Risen

scczen_ap160218093323_620x310I try to avoid any movies with biblical themes.  They tend to be either cheap, cheesy or wildly inaccurate and wind up undermining the very thing they try to promote.  So when my wife suggested “Risen” for our Friday night flick, I didn’t show a whole lot of enthusiasm.

As it turned out I was pleasantly surprised.

The film focuses on the Resurrection of Jesus but it’s not a reproduction of the biblical narrative, which chronicles the simple step-by-step facts through the pens of his followers.  The story instead is told through the eyes of a non-believer called Clavius, a Roman officer under the charge of Pilate.  Clavius is given the task of investigating the sudden disappearance of Jesus’ body after the crucifixion, in order to debunk the claim that Jesus is the Son of God.

That’s when the movie starts getting interesting.

Clavius begins his investigation, interviewing a number of key players including Jesus’ disciples, Mary and the Roman soldiers who were given the task of guarding the tomb.  He’s not fooled by their story that the disciples came and stole his body while they were asleep (a story perpetrated by the Jewish religious leaders), and he is somewhat perplexed by the obvious transformation (joy and wonder) that he sees on the faces of the disciples, as well as the utter absence of any trace of a body.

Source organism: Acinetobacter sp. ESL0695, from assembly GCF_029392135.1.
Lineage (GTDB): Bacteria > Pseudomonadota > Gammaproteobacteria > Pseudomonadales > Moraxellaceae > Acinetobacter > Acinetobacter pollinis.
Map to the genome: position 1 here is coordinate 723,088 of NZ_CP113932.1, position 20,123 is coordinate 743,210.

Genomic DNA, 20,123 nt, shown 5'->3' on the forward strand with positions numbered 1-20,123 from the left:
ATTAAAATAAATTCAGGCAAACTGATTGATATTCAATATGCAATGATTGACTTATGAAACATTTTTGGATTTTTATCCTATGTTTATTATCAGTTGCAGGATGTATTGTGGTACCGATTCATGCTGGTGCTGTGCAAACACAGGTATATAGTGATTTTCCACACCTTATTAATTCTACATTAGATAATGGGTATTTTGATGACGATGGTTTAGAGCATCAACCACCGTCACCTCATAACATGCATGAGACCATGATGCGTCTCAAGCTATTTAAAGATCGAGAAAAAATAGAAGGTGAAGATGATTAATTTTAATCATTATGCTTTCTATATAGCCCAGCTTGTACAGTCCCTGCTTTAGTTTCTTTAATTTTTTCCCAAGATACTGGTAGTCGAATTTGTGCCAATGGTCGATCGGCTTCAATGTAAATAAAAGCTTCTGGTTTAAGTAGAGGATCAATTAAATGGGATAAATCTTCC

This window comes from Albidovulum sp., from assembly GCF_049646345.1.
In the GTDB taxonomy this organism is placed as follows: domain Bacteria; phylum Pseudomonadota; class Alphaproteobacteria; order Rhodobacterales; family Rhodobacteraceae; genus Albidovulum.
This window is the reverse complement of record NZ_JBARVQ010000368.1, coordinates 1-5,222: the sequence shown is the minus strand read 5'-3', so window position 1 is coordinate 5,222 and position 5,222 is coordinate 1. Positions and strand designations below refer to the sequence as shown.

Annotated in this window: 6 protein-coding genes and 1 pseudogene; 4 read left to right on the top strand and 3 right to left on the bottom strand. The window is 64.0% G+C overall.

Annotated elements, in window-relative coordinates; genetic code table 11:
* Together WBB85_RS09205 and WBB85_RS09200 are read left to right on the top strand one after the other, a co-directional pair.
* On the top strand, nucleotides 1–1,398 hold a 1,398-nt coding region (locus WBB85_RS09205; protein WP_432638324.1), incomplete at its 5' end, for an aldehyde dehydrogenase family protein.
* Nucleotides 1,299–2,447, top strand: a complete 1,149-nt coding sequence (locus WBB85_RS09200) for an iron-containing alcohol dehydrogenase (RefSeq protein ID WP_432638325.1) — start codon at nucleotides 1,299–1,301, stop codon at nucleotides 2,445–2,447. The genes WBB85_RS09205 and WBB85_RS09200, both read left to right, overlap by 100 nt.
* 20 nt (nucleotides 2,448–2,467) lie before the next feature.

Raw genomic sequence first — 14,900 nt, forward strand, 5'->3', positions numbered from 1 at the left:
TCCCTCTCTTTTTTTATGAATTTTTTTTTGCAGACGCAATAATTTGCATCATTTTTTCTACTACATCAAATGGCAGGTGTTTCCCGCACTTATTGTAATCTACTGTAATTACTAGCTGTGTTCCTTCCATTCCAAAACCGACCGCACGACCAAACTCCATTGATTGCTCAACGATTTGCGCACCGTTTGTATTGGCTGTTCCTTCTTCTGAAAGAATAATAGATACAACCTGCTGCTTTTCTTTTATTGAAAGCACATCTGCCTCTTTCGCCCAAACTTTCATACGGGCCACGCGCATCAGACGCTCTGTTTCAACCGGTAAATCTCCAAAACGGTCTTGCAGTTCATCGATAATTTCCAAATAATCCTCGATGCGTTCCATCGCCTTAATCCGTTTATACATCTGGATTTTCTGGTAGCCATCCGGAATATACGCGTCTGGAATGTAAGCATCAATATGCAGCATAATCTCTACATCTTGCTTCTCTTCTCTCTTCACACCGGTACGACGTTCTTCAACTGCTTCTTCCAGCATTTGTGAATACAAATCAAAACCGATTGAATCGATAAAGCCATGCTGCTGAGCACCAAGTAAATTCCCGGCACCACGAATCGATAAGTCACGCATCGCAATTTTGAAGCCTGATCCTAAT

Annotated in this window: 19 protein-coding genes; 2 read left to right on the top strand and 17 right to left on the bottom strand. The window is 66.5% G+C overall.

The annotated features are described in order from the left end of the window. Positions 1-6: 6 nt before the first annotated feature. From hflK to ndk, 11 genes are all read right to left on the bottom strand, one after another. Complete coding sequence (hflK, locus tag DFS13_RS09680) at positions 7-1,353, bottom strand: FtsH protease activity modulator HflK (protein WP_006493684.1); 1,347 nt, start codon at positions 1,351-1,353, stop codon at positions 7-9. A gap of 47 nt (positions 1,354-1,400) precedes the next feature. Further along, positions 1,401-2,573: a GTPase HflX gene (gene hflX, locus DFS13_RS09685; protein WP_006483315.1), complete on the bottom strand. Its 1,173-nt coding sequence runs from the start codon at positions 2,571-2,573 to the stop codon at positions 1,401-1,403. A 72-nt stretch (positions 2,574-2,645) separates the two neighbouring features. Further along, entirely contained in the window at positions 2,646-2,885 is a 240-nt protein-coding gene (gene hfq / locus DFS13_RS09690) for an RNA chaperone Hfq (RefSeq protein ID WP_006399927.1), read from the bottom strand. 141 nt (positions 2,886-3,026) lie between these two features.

His investigation finally takes him into a room where the disciples are gathered where he sees the Risen Jesus sitting right there among them. He stands transfixed and mesmerized by the sight of the very same man he watched die on a cross.  Jesus stares at Clavius; the gaze causing him to stagger back and drop his sword.  It’s the best scene of the movie.  Although it is not in the biblical account, one can imagine this is exactly what would have happened.

There are some things that weren’t done very well.  The Roman soldiers appear too flabby, gutless and weak in character.  The disciples appear too old (they were likely in their twenties), Jesus looks too American, and the actor who portrayed Pilate failed to portray an individual with a very complex nature who didn’t want to put Jesus to death in the first place and had a deep disdain for the Jewish leaders who manipulated him to carry out the order.  A little sharpening on those areas and the film could have had the potential for a 5 star instead of a 3.5.

Putting those things aside, it’s a movie well worth a watch – particularly if you are a sceptic of Christianity and the biblical accounts.  It encourages you to be a good detective and do your own homework and come to your own, unbiased conclusion.

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